European Shadow Unemployment Is a Real Problem
The latest jobs report in the United States shows strengths and weaknesses. Total nonfarm payroll employment increased by 223,000 in December, and the unemployment rate fell to 3.5 percent. However, the United States job market continues to show negative real wage growth, the employment-to-population ratio is 60.1 percent, and the force participation rate is 62.3 percent. According to the Bureau of Labor Statistics (BLS), both measures have shown little net change since early 2022 and each remain 1.0 percentage point below their values in February 2020.
The United States jobs figures are constantly dissected by analysts and there is a healthy criticism in independent research which certainly helps enormously when it comes to understanding the health of the labor market. However, in the European Union things are much worse.
The latest unemployment figures are very concerning, but what is even more worrying is to analyze the “shadow unemployment.” In its latest Economic Outlook or Europe 2023–24 report, UBS shows the significant difference between official unemployment in the euro area and the hidden unemployment coming from furloughed jobs and unoccupied workers that do not count as official unemployed. The official unemployment rate in the euro area is still elevated, at 6.5 percent. The highest unemployment rate is in Spain, at 12.5 percent, followed by Greece, 11.4 percent and Italy, at a much lower 7.8 percent.
Youth unemployment is also extremely elevated. European Union average youth unemployment stands at 15.1 percent, led by Spain at 32.3 percent, Greece at 31.3 percent and Italy at a distant 23 percent.
However, shadow unemployment in the euro area according to UBS stands at 8.8 percent, with Spain at 15 percent, Italy at 8 percent, and Germany well above 5 percent compared with the official 3 percent.
There are diverse ways in which European economies leave unoccupied workers out of the official unemployment rate. These include deducting from the unemployment figure those who are not working but are receiving training, zero-hour contracts, and mini jobs and those who have a long-term contract but only work a few months out of the year. They do not appear as unemployed even if they have access to unemployment benefits.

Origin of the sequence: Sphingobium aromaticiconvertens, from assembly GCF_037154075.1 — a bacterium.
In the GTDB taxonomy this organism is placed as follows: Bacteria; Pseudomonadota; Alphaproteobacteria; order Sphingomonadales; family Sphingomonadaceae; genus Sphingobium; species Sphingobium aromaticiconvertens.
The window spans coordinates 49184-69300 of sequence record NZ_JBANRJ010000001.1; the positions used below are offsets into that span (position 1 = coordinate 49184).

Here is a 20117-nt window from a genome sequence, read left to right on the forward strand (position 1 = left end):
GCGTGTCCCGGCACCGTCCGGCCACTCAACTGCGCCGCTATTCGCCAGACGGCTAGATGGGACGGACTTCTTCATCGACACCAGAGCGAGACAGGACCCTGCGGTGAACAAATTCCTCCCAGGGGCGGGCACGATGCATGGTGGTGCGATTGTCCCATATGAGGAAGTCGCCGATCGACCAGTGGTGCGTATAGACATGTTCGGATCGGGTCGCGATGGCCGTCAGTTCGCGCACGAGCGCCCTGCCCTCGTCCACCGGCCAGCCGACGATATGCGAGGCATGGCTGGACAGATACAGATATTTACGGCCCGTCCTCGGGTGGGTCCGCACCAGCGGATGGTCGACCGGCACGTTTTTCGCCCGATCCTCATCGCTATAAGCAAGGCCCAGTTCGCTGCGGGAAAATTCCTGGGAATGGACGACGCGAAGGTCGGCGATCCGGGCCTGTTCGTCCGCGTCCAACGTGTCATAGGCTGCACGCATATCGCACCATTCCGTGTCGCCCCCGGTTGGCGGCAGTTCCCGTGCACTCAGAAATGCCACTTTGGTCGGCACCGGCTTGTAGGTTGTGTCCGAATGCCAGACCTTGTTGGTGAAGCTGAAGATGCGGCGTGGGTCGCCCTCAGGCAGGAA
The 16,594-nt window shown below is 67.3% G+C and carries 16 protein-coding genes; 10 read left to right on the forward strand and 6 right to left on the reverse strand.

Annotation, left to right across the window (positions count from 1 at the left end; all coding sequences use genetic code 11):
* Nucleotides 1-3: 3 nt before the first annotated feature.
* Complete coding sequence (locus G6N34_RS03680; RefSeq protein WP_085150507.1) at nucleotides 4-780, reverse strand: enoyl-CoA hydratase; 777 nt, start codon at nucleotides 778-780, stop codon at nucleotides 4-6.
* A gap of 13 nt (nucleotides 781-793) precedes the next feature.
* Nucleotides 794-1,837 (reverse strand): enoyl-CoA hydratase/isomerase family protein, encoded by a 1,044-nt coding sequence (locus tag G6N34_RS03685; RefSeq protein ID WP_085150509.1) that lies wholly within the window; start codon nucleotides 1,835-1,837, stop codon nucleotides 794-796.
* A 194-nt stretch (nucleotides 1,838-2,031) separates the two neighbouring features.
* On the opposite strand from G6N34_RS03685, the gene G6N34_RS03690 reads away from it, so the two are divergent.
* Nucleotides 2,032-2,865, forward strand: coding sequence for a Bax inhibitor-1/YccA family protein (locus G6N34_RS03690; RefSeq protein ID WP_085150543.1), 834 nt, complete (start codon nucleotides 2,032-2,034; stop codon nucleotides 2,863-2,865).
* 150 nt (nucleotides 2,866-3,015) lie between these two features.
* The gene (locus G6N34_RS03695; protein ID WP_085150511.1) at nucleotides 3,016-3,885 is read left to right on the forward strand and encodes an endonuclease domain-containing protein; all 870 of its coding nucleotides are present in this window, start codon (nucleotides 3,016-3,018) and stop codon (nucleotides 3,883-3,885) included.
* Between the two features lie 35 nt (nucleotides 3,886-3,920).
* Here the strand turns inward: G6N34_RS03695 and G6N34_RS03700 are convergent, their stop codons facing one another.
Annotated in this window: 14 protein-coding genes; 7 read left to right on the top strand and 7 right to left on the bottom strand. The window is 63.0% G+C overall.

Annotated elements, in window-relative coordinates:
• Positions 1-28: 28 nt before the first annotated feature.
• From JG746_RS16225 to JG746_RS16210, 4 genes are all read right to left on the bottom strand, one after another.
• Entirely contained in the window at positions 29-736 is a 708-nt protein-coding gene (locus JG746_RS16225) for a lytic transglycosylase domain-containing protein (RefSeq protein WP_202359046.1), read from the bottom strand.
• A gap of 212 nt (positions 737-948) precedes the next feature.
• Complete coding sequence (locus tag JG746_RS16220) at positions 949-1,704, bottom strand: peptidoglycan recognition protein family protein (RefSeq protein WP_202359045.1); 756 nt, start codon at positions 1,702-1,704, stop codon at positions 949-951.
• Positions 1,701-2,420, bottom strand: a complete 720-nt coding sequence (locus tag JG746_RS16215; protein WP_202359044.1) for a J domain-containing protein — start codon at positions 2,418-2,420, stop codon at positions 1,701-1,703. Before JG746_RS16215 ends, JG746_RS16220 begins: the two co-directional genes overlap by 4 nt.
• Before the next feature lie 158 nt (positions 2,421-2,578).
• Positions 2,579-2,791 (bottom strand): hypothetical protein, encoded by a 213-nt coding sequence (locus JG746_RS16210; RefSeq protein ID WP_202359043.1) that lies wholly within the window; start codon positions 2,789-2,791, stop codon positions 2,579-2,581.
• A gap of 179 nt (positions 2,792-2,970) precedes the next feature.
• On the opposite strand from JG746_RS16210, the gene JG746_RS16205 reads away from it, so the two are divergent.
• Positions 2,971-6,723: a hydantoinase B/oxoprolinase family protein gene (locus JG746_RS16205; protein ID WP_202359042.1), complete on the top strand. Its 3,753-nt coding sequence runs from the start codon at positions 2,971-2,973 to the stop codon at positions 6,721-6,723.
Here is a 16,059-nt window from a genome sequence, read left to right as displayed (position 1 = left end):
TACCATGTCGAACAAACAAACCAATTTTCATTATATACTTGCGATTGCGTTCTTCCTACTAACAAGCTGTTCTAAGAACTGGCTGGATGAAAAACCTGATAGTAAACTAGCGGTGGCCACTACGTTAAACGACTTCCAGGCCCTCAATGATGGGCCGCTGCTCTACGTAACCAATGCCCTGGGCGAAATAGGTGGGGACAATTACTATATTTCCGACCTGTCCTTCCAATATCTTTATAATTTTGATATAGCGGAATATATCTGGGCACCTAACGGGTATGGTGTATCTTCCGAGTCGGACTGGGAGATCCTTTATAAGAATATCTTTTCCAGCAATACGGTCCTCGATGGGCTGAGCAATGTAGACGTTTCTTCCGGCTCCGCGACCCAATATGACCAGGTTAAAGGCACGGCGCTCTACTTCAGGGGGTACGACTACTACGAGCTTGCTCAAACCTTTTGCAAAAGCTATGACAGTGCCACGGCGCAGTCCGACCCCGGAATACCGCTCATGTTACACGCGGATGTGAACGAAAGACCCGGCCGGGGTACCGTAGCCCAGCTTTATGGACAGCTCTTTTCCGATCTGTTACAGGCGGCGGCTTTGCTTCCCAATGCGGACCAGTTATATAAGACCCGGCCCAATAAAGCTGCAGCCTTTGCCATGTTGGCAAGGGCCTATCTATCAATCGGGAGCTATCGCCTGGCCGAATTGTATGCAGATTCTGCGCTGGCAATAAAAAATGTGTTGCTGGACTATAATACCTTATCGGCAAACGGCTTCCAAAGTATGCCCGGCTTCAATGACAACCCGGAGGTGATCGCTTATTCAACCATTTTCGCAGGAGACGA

However we want to look at these figures, they show the mistakes of heavy intervention and rigidity in the labor market. The first source of rigidity is labor costs. The high social security and labor taxes make it more challenging for businesses to reduce unemployment. The tax wedge on work is so elevated in countries like Spain and Greece that a business pays almost €1,800 on a net salary of €1,000. If we add to a high tax wedge a strong of regulatory burdens and penalties, it shows that a system designed to protect workers is, in fact, leaving millions behind, particularly the young.
There are also important barriers to reduce unemployment that include very high direct and indirect corporate taxes as well as the language and cultural barriers.
Europe’s furloughed jobs scheme was widely praised as a great way to protect workers during the misguided lockdowns of the covid-19 crisis. While it certainly reduced the official unemployment rate, shadow unemployment rose to 21.7 percent. In the United States, a very flexible labor market still saw unemployment rise to 14.7 percent in April 2020. However, in the United States the reopening led to a rapid reduction with faster wage growth, while in the euro area wage growth remained poor and continues to be negative in real terms, with a significant loss of purchasing power of salaries worsened by the inflationary spike in 2021–22. While in the United States real wage growth has declined 1.1 percent according to the BLS, in the euro area the nominal figure in the third quarter of 2022 was just 2.1 percent wage growth, which means a 6.8 percent negative real figure.
There are many different challenges that need to be taken into account, and comparisons are always difficult, but there is an undeniable negative trend in Europe that is a direct consequence of constantly increasing intervention in the economy: elevated youth unemployment, much higher unemployment in rigid labor markets compared with more flexible ones, and a concerning trend of destruction of purchasing power of salaries. My friends in the United States should take note. If you copy European economic policies, you get European unemployment and real wage levels.